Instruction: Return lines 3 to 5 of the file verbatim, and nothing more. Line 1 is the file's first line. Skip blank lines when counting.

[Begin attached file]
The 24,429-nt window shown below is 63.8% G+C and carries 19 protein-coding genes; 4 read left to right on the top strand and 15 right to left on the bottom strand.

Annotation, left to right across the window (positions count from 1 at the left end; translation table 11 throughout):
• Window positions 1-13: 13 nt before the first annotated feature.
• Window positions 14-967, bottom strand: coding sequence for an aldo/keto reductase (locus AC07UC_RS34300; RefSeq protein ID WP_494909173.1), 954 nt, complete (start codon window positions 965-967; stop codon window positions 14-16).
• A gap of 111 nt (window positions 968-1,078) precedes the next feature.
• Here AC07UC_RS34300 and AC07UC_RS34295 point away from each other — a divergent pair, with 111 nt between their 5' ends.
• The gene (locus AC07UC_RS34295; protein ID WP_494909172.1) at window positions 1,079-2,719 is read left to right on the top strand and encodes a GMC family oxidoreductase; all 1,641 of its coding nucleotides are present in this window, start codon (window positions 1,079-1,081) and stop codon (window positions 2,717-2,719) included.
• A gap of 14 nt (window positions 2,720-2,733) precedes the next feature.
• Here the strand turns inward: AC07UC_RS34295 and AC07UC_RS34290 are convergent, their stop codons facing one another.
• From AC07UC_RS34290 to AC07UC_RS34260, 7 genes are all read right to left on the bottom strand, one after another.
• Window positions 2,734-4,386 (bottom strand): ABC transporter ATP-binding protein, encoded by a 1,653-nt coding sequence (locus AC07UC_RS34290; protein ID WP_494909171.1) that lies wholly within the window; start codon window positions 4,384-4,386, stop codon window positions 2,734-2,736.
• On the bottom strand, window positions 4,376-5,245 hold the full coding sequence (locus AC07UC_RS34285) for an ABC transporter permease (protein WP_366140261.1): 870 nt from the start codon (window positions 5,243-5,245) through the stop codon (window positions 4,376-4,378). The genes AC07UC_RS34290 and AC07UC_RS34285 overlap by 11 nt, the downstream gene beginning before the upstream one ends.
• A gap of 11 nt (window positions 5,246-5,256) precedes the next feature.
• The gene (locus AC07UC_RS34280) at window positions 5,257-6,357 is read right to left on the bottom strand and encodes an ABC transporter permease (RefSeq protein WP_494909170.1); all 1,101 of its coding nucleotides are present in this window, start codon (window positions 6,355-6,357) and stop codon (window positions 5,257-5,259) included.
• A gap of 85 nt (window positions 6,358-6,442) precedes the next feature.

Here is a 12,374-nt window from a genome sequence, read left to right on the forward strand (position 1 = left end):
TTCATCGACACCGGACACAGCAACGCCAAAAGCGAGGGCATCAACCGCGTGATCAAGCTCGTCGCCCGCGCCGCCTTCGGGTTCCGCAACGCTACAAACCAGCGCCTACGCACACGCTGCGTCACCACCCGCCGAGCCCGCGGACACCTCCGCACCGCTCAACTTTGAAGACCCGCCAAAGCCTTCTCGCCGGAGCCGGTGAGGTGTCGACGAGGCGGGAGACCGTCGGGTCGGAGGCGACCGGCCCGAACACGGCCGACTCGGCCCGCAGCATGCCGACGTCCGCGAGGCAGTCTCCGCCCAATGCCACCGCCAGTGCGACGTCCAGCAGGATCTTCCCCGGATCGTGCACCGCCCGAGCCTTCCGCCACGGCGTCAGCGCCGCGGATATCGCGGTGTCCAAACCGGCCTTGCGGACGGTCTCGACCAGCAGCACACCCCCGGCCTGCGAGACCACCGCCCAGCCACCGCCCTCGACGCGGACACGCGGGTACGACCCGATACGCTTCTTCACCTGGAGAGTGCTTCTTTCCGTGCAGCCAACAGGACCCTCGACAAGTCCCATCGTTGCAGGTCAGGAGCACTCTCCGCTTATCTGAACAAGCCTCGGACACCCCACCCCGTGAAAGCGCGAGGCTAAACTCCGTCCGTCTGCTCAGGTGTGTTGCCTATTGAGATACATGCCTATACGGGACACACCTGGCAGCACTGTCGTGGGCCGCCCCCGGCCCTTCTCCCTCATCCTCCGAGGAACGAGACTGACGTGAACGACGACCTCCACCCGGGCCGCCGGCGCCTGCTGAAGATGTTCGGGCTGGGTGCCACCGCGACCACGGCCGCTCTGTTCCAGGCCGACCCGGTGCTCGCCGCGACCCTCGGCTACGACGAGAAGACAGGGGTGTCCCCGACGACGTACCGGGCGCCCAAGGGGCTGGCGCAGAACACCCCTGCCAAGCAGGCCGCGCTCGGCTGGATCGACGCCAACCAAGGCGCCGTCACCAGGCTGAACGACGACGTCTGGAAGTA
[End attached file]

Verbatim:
• Window positions 1-13: 13 nt before the first annotated feature.
• Window positions 14-967, bottom strand: coding sequence for an aldo/keto reductase (locus AC07UC_RS34300; RefSeq protein ID WP_494909173.1), 954 nt, complete (start codon window positions 965-967; stop codon window positions 14-16).
• A gap of 111 nt (window positions 968-1,078) precedes the next feature.